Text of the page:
JONES: Well, not so much that we falsified the election, but that we did something to put Morsi in office, that we had put our finger on the scale of the election in some way that was never articulated, but was very widely assumed. Secretary Clinton had planned to make a speech in Alexandria. We wanted her to go to Alexandria because we had some indications from the Salafi leadership—which is a different religious group that is even more conservative than the Muslim Brotherhood—but the Salafis had reached out to the embassy. They had reached out to the delegation to say that they would welcome a meeting with Secretary Clinton. They were in Alexandria. So it was one of the reasons we went, but also we wanted her to go to Alexandria, partly because there’s a big audience there too. But also, she could see the building that was the consulate general in Alexandria that we hoped to reopen that had been under repair for some time….
Q: So Morsi, this was right after the election, but before his inauguration, I guess?
JONES: I don’t remember what the deal was with an inauguration, but I do recall very clearly her meeting with Mohamed Morsi in Cairo. We were maybe six on our side, in the room. The secretary, of course, sat next to Morsi. They had a—not an unusual meeting. They had a normal meeting in terms of the kinds of issues that she raised. And his responses were probably—I don’t remember them clearly enough, but they showed that he was not necessarily closely wedded to what we would call democratic principles. And he exhibited some harsh attitudes about any opposition to him. But what I particularly remember is Secretary Clinton coming out of that meeting and saying to the few of us who were in the room, “This is not a good thing that he’s the president of Egypt. This is not going to result in the kinds of change that the Arab Spring demanded and, and that resulted in Mubarak being thrown out.” She had an immediate difficult reaction to him, much more than I did. And she was right as it turns out.
Q: Right. He made quite a lot of moves later that were anti-democratic?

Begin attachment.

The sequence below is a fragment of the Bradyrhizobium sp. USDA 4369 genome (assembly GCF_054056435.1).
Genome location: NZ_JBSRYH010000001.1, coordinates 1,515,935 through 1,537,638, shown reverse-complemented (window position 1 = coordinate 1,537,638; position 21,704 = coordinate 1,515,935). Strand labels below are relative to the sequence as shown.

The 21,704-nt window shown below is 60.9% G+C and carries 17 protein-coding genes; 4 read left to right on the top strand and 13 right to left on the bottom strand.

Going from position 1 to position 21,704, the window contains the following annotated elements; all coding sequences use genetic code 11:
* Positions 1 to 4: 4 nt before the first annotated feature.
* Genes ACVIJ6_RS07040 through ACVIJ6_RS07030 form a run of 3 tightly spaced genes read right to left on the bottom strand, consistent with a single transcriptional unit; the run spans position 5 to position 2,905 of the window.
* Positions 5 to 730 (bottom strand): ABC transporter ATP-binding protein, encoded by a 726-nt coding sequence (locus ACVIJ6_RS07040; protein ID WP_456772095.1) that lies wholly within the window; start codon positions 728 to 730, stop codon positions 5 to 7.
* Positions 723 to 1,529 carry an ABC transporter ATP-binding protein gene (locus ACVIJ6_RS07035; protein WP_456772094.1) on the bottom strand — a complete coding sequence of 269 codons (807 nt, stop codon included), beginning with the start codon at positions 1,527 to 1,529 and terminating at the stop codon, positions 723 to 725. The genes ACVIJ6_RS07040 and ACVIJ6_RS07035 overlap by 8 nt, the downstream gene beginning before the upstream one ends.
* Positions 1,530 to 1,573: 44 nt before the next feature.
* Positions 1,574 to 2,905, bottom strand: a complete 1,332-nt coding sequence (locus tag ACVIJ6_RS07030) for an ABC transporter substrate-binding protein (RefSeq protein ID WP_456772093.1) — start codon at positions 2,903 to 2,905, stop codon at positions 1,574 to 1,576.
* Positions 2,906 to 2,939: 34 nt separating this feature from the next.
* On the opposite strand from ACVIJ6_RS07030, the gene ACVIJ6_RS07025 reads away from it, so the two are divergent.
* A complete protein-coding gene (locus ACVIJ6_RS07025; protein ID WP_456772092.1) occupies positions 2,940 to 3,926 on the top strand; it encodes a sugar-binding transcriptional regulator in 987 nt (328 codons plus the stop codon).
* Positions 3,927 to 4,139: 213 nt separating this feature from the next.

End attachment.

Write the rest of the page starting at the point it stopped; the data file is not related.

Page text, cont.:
JONES: He did. Through the fall and the winter their constitution was to be drafted. It contained many clauses that were anti-democratic. The interesting thing was that the initial group of people that he chose for his cabinet were social and economic progressives. We called it a dream team of Egyptian leaders in the political, social, and economic realm. They worked very hard. They tried very hard to develop and implement the kinds of legislation, regulations, and systems that would have produced the kinds of reforms that the Muslim brotherhood had promised. But it became pretty clear by December, by the end of the year that we were headed for a very, very difficult time, that Morsi was extremely controlling. He did not keep this dream team cabinet for very long. And for the next period of time, it was a constant struggle and a very strong effort to keep advocating to him for the kinds of changes that he himself had campaigned on, that his initial government had put forward, but that just didn’t didn’t come to fruition.
TABLE OF CONTENTS HIGHLIGHTS
Rejoined the State Department, 2011
Washington, DC—SRAP, Deputy Special Representative for Afghanistan and Pakistan, 2011–2012
Washington, DC—Near Eastern Affairs Bureau, Acting Assistant Secretary, 2012–2013
Washington, DC—Office, Deputy Special Representative for Afghanistan and Pakistan (SRAP), Principal Deputy, 2014
New York, New York—Deputy Permanent Representative to the UN, 2014